Stimulating Conversation

Brian Ward and Paul Happe reconvene for a special simulcast episode from a recent appearance on KYCR Business Radio 1440, filling in for the King Banaian Radio Show.

Topics addressed include:

* Trump economic interventionism with Carrier – a violation of classical liberal economic theory, but is that always a bad thing? A discussion on the trade-offs between subsidized jobs and consumer benefits. Also, a review of past Carrier behavior regarding executive compensation which dwarfs the $7 subsidy needed to save 1,000 jobs. What’s up with that?

* Exclusive audio, live from Trump Tower, of the Trump transition team plotting their economic strategy.

All member feedback welcome in the comment section, hope you enjoy.

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There are 5 comments.

  1. Bishop Wash Member

    Interesting discussion about stock options. I thought one reason CEOs were paid with stock options was to get around a change in the tax code under Bill Clinton limiting the amount of a CEO’s salary a company could deduct to $1 million.

    • #1
    • December 19, 2016, at 11:48 AM PDT
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  2. Paul Happe Contributor

    Bishop Wash:Interesting discussion about stock options. I thought one reason CEOs were paid with stock options was to get around a change in the tax code under Bill Clinton limiting the amount of a CEO’s salary a company could deduct to $1 million.

    That is true. However salaries generally are set in advance of job performance. So we are really comparing options with cash bonuses. Even in the abscense of Clinton’s law, bonuses would need to be tied to company performance. Stock price makes measure of such performance very easy and objective.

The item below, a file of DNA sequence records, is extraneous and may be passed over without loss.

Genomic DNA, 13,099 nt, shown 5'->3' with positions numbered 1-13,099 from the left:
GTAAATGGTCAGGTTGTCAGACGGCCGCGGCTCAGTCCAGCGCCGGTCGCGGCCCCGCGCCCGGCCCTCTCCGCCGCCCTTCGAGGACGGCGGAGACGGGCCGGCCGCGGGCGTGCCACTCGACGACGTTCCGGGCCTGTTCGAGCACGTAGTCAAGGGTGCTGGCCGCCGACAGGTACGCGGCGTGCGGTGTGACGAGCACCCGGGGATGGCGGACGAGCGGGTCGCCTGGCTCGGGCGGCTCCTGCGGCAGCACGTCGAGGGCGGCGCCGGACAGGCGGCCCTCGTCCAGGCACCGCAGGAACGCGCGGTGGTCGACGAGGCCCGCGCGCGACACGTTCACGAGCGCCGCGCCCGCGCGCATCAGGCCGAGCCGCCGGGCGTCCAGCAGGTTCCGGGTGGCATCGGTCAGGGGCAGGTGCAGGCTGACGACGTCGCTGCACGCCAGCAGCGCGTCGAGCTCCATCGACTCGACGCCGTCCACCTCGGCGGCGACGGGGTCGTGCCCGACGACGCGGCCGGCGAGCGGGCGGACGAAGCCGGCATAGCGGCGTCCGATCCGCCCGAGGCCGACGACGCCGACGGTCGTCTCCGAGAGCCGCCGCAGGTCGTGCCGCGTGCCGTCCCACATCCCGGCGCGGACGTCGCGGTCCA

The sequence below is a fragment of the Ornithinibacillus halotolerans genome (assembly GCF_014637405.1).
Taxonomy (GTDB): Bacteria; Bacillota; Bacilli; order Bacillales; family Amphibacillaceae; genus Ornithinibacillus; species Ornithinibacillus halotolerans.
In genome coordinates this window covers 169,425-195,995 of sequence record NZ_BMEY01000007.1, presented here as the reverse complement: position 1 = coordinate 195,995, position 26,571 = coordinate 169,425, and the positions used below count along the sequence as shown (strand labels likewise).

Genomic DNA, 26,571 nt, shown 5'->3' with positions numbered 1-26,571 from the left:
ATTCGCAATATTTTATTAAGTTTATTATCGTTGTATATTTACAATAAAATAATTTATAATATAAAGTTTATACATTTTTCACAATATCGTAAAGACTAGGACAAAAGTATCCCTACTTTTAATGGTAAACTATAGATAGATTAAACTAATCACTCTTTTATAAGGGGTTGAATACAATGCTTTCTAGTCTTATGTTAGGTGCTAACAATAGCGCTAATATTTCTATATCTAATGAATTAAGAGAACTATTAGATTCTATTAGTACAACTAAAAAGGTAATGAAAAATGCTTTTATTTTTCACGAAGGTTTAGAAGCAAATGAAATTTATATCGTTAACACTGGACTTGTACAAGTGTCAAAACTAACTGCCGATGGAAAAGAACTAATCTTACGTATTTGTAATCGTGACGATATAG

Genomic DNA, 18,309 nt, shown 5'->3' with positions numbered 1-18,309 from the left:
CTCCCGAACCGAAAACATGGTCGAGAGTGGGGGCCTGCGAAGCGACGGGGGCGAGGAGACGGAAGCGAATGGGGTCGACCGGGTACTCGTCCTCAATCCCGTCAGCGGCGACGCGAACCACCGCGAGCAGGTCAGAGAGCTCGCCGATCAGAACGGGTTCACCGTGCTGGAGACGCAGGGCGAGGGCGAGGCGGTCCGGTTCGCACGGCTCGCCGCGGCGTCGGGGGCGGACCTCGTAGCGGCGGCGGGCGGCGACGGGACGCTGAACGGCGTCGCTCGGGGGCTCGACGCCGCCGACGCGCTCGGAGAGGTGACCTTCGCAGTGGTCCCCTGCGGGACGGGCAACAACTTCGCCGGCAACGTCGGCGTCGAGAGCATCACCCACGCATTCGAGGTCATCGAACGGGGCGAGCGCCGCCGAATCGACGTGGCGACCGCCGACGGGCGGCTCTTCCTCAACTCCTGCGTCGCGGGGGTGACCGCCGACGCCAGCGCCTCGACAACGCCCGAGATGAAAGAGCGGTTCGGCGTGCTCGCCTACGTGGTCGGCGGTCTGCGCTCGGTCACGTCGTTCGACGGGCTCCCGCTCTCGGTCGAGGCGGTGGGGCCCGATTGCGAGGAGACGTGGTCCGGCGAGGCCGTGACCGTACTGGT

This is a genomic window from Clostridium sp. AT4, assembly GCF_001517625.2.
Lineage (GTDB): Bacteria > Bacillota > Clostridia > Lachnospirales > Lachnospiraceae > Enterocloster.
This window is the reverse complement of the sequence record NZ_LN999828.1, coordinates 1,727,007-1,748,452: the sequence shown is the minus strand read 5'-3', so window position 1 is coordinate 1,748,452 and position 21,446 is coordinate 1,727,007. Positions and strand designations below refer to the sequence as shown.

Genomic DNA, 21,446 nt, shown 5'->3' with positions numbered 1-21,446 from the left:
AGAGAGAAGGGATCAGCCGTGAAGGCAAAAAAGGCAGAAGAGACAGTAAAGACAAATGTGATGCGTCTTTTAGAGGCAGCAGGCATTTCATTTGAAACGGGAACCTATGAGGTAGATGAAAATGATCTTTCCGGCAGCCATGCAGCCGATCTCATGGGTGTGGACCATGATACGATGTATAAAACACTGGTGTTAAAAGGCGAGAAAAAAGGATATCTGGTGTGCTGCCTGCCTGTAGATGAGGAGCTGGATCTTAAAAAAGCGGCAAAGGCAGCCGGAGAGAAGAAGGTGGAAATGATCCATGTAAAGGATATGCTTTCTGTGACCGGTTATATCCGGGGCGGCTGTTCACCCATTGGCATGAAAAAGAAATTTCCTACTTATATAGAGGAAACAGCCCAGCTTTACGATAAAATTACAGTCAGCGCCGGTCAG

• #2
    • December 19, 2016, at 1:08 PM PDT
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  3. milkchaser Member

    Oppose the free market and you oppose the best interests of the economy. Companies that cannot compete die. Companies that die provide very few (zero) jobs.

    • #3
    • December 21, 2016, at 7:25 AM PDT
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  4. milkchaser Member

    There is an article on today by James Pethokoukis that explains the problem with the Carrier deal:

    But maybe what we really need is an economy that is “antifragile,” a neologism coined by Nassim Nicholas Taleb. Life is full of randomness and chaos and failure, so perhaps an economy that would actually “benefit from shocks and a wide array of trauma.” Indeed, a country that tries to prevent all failure is actually increasing its fragility and the odds for a major breakdown and massive insecurity. I couldn’t help thinking of Donald Trump and Carrier when I recently reread this from Ashwin Parameswaran:

    This fleeting and illusory stability that benefits the short-term interests of the currently employed workers in a firm leads to the ultimate loss of bargaining-power and reduced real wage growth in the long run for workers as a class. In the pursuit of stability, the labour class supports those very policies that are most harmful to it in the long run. …

    Just like a fire that burns down tall trees provides the opportunity for smaller trees to capture precious sunlight and thrive, new firms expand by taking advantage of the failure of large incumbents. But when the incumbent fails, there must be a sufficient diversity of small and new entrants who are in a position to take advantage. A long period of stabilisation does its greatest damage by stamping out this diversity and breeding a micro-stable, macro-fragile environment.

    • #4
    • December 21, 2016, at 8:20 AM PDT
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  5. Kim K. Member

    Kanye says “hey!”

    • #5
    • December 22, 2016, at 12:26 PM PDT
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